The opinions in Ashcroft v. Raich

Lawrence Solum lsolum at gmail.com
Mon Jun 6 12:25:34 PDT 2005


Frank writes:

> Well, I'm not carrying a brief for Justice Stevens, but there are a lot of
> us about who don't think that constitutional limitations on federal power
> contained in the Articles are critical to the American system of government.
>  And only history will tell, but I'm pretty confident we won't be viewed as
> the defenders of Plessy are.

And I don't think so either.  My point was simply that a few decades
of history are not sufficient to confer either moral or constitutional
legitimacy on a practice.  The question whether the judicial
nullification of the scheme of enumerated powers is legitimate or wise
is obviously a deeply contested one, but the arguments that bear on
this question must go to the merits to be persuasive.  Frank's initial
argument--that federalism was largely ineffective in the courts for
decades--simply does not establish much--by itself.

On 6/6/05, Frank Cross <crossf at mail.utexas.edu> wrote:
> 
> Well, I'm not carrying a brief for Justice Stevens, but there are a lot of
> us about who don't think that constitutional limitations on federal power
> contained in the Articles are critical to the American system of government.
>  And only history will tell, but I'm pretty confident we won't be viewed as
> the defenders of Plessy are.
> 
> 
> 
> At 12:32 PM 6/6/2005, Lawrence Solum wrote:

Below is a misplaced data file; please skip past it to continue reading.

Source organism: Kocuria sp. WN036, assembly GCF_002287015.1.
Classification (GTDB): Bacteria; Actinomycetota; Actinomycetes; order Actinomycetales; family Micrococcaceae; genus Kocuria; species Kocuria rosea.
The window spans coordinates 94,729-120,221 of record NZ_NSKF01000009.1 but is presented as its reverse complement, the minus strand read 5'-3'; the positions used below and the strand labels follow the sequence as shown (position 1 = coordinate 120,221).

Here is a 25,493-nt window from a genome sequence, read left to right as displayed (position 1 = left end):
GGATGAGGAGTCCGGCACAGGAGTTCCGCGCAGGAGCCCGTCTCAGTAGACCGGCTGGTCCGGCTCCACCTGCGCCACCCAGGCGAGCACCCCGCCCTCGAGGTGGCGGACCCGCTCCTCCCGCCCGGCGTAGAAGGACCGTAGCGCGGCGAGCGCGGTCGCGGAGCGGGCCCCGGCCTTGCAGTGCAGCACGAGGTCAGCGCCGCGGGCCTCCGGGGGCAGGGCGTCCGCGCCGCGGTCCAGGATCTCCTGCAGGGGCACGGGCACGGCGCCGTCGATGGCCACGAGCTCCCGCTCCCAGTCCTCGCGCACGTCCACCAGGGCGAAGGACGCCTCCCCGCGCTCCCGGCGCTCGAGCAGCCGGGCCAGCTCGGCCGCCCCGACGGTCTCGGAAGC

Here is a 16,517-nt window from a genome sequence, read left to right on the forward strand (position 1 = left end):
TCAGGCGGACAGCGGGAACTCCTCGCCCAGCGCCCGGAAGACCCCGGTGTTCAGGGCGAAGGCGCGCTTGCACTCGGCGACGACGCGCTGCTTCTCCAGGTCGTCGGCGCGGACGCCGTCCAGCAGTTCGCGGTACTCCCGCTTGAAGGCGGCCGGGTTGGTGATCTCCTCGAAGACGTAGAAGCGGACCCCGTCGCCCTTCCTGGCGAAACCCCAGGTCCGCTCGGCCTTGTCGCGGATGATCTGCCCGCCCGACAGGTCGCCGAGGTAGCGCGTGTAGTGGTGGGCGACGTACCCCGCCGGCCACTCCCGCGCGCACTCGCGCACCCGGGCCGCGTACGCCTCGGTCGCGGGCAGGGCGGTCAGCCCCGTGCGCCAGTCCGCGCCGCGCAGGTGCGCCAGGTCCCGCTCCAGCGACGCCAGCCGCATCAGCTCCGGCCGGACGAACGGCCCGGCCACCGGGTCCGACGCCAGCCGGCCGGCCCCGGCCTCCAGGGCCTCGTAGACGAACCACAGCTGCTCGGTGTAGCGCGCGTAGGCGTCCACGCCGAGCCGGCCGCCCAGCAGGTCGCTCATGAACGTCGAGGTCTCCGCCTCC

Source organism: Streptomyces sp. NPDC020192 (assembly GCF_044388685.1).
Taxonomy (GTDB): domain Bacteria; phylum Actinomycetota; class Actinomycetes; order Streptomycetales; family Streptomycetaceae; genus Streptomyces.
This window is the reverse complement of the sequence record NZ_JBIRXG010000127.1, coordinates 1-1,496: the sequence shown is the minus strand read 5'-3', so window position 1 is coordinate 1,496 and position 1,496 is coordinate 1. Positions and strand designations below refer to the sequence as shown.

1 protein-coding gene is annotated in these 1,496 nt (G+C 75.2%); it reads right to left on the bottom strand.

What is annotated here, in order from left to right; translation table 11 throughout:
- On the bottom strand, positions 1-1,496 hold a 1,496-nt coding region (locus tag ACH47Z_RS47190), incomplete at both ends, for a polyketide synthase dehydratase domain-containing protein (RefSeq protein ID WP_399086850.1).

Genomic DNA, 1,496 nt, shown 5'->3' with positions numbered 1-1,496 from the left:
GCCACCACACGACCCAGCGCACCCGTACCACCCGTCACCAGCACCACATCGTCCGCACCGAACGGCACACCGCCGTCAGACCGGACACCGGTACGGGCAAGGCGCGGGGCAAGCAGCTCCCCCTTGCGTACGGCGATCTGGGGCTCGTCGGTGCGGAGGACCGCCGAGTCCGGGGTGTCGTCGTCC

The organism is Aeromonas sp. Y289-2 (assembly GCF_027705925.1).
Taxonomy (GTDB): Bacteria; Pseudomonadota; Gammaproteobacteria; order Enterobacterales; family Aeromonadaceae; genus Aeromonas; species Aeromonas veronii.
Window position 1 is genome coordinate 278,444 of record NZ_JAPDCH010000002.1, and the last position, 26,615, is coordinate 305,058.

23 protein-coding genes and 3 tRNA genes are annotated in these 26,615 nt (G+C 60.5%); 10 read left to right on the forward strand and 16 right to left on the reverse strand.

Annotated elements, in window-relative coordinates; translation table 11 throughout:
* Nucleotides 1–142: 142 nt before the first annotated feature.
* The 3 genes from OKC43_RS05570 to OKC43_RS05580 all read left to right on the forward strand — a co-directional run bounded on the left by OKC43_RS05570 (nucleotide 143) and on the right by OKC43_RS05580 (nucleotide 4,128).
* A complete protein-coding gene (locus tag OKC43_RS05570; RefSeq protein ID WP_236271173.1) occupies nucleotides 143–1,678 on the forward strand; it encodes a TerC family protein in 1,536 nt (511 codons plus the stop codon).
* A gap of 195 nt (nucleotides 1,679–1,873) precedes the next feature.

> Frank writes,
> 
> >"It seems like we went a few
> > decades without even recognizing such limitations, and today, as the case
> > illustrates, they are far from critical.
> 
> This doesn't seem like the proper criterion--especially in the
> constitutional context.  We "went a few decades" under Plessy, and
> more than a few without significant enforcement of any of the
> provisions of the frist amendment, but presumably those provisions are
> exactly the one's that would be considered "critical" by Justice
> Stevens.
> 
> Larry
> 
> On 6/6/05, Frank Cross <crossf at mail.utexas.edu> wrote:
> > 
> > "Apparently, however, the Constitution's limitations on federal
> > power--critical by any measure to the American system of government--are
> > not a "special concern," or even especially important."
> > 
> > I wonder about this.  I suppose I can see how some emphasize the
> > limitations on federal power, but I hardly think they are critical by any
> > measure to the American system of government.  It seems like we went a few
> > decades without even recognizing such limitations, and today, as the case
> > illustrates, they are far from critical.
> > 
> > 
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> 
> -- 
> Lawrence Solum
> http://home.sandiego.edu/~lsolum/
> 
> Until June 1, 2005:
> University of San Diego School of Law
> lsolum at sandiego.edu
> (619) 260-8876
> 
> After June 1, 2005
> John E. Cribbet Professor of Law
> University of Illinois College of Law
> lsolum at gmail.com 
> 
> **********************************************************
> 
> Frank Cross
> McCombs School of Business
> The University of Texas at Austin
> 1 University Station B6000
> Austin, TX 78712-1178 
> 


-- 
Lawrence Solum
http://home.sandiego.edu/~lsolum/

Until June 1, 2005:
University of San Diego School of Law
lsolum at sandiego.edu
(619) 260-8876

After June 1, 2005
John E. Cribbet Professor of Law
University of Illinois College of Law
lsolum at gmail.com


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